But there’s more. We can also count a significant portion of the extra medical costs that we will incur, since most of the added spending will eventually get pulled from your pocket via higher insurance costs, taxes, deductibles, and premiums. A single symptomatic COVID-19 case is estimated to cost a median of $3,045. The math works out such that each additional 1 percent of the US population becoming infected costs us around $8 billion. We cannot know how many total infections we could have averted over the course of the pandemic by intervening two weeks sooner, but we do know that early action has a massive impact and that a lower curve can decrease overall infections before a pandemic is effectively halted via vaccine. If we assume that total US infections would be just 10 percent lower if Trump had allowed us to act sooner, which seems both reasonable and conservative, it would have saved us an additional $80 billion.
From there, the costs continue to mount but become harder to calculate, so it is probably prudent to be cautious. For example, the federal government has spent $2.4 trillion on COVID-19 relief, which will go directly to our national debt (contributions to Social Security have also dropped so precipitously that the trust funds may run out six years sooner, which would force the government to start borrowing hundreds of billions more within a decade to maintain benefits). We pay interest on that debt, so increasing it by around 13 percent will add some indeterminate and incredibly hard to evaluate amount to our payments, likely in the range of tens of billions a year. So it is fair to tack on a highly conservative $20 billion to the Trump Tax bill. Again, this is a lowball estimate.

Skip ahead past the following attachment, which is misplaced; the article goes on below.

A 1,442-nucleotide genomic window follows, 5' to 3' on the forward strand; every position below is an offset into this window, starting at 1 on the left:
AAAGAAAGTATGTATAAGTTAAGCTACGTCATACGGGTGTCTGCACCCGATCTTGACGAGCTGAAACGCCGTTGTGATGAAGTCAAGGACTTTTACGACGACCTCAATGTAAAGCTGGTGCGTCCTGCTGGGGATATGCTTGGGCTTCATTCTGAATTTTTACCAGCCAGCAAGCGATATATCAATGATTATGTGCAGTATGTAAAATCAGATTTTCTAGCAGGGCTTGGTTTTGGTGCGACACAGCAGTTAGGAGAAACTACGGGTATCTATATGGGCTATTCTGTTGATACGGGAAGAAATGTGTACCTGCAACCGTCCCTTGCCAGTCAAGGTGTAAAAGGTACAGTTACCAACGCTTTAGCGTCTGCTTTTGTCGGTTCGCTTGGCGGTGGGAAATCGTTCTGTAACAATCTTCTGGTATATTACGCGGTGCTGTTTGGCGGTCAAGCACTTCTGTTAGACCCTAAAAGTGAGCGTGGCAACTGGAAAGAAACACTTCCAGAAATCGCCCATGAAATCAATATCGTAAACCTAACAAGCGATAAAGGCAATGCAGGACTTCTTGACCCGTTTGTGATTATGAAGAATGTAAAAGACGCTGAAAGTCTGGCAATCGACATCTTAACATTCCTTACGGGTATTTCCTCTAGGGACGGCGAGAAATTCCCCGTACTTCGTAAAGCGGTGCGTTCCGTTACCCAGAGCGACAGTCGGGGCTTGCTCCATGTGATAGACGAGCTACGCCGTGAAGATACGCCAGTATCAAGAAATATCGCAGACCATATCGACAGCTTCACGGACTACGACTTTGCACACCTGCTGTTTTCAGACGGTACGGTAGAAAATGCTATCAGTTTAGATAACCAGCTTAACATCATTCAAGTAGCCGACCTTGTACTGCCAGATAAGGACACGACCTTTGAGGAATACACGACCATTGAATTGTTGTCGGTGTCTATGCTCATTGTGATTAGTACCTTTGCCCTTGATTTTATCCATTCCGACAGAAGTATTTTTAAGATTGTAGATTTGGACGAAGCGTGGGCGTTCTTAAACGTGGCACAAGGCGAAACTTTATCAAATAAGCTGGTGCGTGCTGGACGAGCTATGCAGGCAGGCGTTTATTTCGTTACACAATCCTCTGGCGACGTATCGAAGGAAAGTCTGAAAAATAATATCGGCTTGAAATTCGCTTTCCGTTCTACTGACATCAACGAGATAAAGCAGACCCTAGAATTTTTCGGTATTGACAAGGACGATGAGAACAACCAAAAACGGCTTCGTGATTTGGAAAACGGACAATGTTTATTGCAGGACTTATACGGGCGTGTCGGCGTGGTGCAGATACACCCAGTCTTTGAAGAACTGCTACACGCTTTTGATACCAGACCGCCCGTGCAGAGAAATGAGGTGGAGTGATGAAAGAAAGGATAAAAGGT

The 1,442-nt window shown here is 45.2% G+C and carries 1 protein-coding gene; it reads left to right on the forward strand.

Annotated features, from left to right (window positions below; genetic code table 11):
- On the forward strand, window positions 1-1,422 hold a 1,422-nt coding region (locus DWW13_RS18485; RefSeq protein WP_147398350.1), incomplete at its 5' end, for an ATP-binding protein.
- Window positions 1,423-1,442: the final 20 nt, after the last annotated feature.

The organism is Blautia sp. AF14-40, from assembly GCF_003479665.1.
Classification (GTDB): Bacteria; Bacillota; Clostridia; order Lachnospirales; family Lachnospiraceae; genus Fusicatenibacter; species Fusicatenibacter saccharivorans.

And of course, there are the headline-generating economic figures of recent weeks. The U.S. economy lost over 21 million jobs in March and April, driving unemployment up to 14.7 percent. Consumer spending declined (likely as a result) 7.5 percent in March, and since that component makes up more than 2/3 of gross domestic product, GDP dropped at an annual 4.8 percent in the first quarter. But it’s insanely complicated to try to tease out what portion of it was incurred because of Trump. Plus, some of that income, spending, and economic activity is not lost but delayed.
Suffice it to say that recent manufacturing rebounds and much more limited GDP losses in China so far are highly suggestive that our own economic losses, currently (at least) in the hundreds of billions of dollars, could have been more limited if we had been able to clamp down on infections early (and had been more competent at setting up enough testing and contact tracing, which Trump also got wrong). To again be extremely conservative, if we could have avoided just 0.1 percent of GDP losses this year by having a more limited outbreak, that would have saved our economy another $20 billion – money that will go missing from our pockets.
It is worth bearing in mind that this calculation does not even take into account some substantial long-term economic impacts. For example, the combination of Trump’s failure to act decisively early, his refusal to coordinate a national re-opening strategy, and his baffling opposition to universal mask use (estimated to decrease COVID-19 transmission by 75 percent) is likely to result in a longer and deeper employment crisis. Extended joblessness can impose significant long-term costs: depressing wages for those suffering prolonged unemployment by 20 percent even up to 20 years later, and causing intergenerational wage loss for their children of as much as 9 percent.
Lives lost, medical costs, interest on the added debt, and stalled GDP…it adds up to $1.44 trillion, a staggering 6.72 percent of GDP. That’s a burden of roughly $12,000 on every American household. And that is just the toll so far, based on an ultra-cautious, lower-bound estimate of the economic damage – we are all of course all suffering untold physical, psychological, and social harms due to Donald Trump’s pandemic failure, a price that is impossible to reckon.
But we know this much. Donald Trump has succeeded in achieving a lone superlative: handing every single American the highest government bill in American history.